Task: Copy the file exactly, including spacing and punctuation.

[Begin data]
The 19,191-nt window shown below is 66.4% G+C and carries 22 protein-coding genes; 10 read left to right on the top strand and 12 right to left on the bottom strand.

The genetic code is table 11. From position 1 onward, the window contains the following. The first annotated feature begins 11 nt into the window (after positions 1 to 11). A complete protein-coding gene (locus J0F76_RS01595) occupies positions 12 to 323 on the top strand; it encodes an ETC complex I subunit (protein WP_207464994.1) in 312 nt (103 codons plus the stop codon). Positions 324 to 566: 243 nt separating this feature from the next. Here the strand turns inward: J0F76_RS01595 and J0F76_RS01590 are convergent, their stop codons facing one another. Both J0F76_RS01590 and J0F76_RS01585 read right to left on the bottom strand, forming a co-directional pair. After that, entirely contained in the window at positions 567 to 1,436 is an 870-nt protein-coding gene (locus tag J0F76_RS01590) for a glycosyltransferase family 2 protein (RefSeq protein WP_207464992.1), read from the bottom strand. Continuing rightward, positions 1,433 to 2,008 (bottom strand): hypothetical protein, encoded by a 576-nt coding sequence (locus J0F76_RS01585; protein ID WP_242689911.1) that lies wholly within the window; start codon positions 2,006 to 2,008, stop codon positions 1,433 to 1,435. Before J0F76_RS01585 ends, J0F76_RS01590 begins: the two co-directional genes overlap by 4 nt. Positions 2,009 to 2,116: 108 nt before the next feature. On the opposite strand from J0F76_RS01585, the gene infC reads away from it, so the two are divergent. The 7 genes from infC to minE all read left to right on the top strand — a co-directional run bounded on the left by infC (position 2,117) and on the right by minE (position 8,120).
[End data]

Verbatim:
The 19,191-nt window shown below is 66.4% G+C and carries 22 protein-coding genes; 10 read left to right on the top strand and 12 right to left on the bottom strand.

The genetic code is table 11. From position 1 onward, the window contains the following. The first annotated feature begins 11 nt into the window (after positions 1 to 11). A complete protein-coding gene (locus J0F76_RS01595) occupies positions 12 to 323 on the top strand; it encodes an ETC complex I subunit (protein WP_207464994.1) in 312 nt (103 codons plus the stop codon). Positions 324 to 566: 243 nt separating this feature from the next. Here the strand turns inward: J0F76_RS01595 and J0F76_RS01590 are convergent, their stop codons facing one another. Both J0F76_RS01590 and J0F76_RS01585 read right to left on the bottom strand, forming a co-directional pair. After that, entirely contained in the window at positions 567 to 1,436 is an 870-nt protein-coding gene (locus tag J0F76_RS01590) for a glycosyltransferase family 2 protein (RefSeq protein WP_207464992.1), read from the bottom strand. Continuing rightward, positions 1,433 to 2,008 (bottom strand): hypothetical protein, encoded by a 576-nt coding sequence (locus J0F76_RS01585; protein ID WP_242689911.1) that lies wholly within the window; start codon positions 2,006 to 2,008, stop codon positions 1,433 to 1,435. Before J0F76_RS01585 ends, J0F76_RS01590 begins: the two co-directional genes overlap by 4 nt. Positions 2,009 to 2,116: 108 nt before the next feature. On the opposite strand from J0F76_RS01585, the gene infC reads away from it, so the two are divergent. The 7 genes from infC to minE all read left to right on the top strand — a co-directional run bounded on the left by infC (position 2,117) and on the right by minE (position 8,120).